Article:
ERISA Recordkeeping



ERISA section 107 requires plan administrators to retain records sufficient to document the information that is required to complete the Form 5500.  If an employer is exempt from filing the Form 5500, then they still must maintain what would have been required, if not for the exemption.

Plan Records

The amount of information contained on the Form 5500 (and therefore the amount of supporting records) will vary by size and type of plan.  For example, a large funded plan will complete more accompanying Schedules than a small, unfunded plan, and must maintain the documentation used to complete each Schedule.

Please note that the HIPAA Privacy rule requires Business Associates to destroy certain information when it is no longer being used.  Plans that work with Business Associates under HIPAA Privacy should insure that appropriate documents are either not destroyed until the end of the 6 year period, or are returned to the plan.

List of Plan Records

The actual records maintained may vary significantly by plan and use of third parties.  The following are examples of the types of documents that may be maintained.

Electronic Records

In April 2002, the DOL issued a final regulation that allow records to be maintained electronically, provided the electronic records are as secure, legible and usable as paper records.  The original paper records may be destroyed as long as the electronic records comply with the DOL regulations.

Requirements of this regulation include:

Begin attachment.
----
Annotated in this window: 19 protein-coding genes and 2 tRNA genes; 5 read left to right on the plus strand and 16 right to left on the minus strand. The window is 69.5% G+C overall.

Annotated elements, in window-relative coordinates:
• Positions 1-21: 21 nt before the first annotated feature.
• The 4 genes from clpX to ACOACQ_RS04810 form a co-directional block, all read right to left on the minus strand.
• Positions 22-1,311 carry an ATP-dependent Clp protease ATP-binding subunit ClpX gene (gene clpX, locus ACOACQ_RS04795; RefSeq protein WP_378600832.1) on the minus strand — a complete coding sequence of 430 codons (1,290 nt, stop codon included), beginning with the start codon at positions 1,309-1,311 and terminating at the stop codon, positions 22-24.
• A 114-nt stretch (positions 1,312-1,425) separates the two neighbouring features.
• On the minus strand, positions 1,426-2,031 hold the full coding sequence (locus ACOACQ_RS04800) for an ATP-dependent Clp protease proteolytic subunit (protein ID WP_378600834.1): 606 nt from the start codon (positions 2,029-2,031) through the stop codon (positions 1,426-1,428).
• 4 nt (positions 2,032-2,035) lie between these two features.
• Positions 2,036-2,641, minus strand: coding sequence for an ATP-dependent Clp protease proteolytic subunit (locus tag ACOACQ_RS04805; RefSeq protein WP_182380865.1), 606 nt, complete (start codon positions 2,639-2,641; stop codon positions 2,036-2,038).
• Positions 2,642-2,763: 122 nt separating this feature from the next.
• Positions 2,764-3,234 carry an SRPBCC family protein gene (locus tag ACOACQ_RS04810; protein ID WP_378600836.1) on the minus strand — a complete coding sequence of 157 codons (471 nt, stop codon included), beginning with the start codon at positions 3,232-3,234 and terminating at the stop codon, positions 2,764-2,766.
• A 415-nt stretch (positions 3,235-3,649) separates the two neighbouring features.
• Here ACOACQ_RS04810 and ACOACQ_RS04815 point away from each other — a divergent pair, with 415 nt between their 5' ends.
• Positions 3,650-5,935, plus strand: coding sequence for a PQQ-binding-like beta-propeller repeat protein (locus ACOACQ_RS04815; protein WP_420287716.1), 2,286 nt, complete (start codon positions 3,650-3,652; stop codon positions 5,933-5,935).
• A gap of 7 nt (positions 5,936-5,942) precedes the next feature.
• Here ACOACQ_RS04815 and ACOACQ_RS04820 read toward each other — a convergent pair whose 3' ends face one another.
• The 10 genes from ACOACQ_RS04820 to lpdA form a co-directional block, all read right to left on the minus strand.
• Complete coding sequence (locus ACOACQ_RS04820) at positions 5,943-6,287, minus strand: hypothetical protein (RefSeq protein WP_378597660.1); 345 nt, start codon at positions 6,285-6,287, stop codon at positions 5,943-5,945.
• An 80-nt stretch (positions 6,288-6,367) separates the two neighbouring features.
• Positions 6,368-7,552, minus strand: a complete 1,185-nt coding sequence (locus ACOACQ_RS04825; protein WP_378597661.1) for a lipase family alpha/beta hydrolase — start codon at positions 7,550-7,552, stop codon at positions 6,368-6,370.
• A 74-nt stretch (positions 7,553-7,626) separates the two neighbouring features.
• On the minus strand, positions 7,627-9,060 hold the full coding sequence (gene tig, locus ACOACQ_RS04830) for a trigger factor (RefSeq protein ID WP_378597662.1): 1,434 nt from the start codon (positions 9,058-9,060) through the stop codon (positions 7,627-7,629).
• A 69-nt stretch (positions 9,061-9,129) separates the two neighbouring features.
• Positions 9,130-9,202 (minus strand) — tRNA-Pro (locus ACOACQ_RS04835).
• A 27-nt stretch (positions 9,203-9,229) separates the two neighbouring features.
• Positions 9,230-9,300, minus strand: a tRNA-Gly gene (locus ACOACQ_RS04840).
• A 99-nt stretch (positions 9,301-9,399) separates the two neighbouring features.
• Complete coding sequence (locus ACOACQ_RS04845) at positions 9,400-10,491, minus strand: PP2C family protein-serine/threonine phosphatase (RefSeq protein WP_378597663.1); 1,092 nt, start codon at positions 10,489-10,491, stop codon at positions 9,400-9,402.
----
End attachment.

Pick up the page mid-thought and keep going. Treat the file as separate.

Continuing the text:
Electronic Records

Electronic Recordkeeping System

Please note that contracting the electronic recordkeeping to a third party does not reduce or transfer the plan administrator’s obligations under the recordkeeping requirement.


Participants and beneficiaries may bring suit to enforce any provision of ERISA, including the recordkeeping requirements.  The person or entity responsible for the recordkeeping failure, may be responsible for the resulting costs to the plan.

The DOL or any plan participant may sue for breach of fiduciary duty in the event of a recordkeeping failure, and the fiduciary responsible for the failure could be held personally liable.

Any person who willfully violates (i.e. the person acted knowingly and voluntarily) any provision of Part I of Title I of ERISA can be subject to a fine of up to $100,000, imprisonment of up to 10 years, or both.

Any person who knowingly makes a false statement or representation of fact, or who knowingly conceals, covers up or fails to disclose any fact in any document covered under the recordkeeping rules may be subject to a fine, imprisonment of up to 5 years, or both.

In addition, even if a third party recordkeeping service is used to maintain these records, the Plan Administrator or certifying entity retain ultimate responsibility for ensuring they are maintained according to ERISA requirements.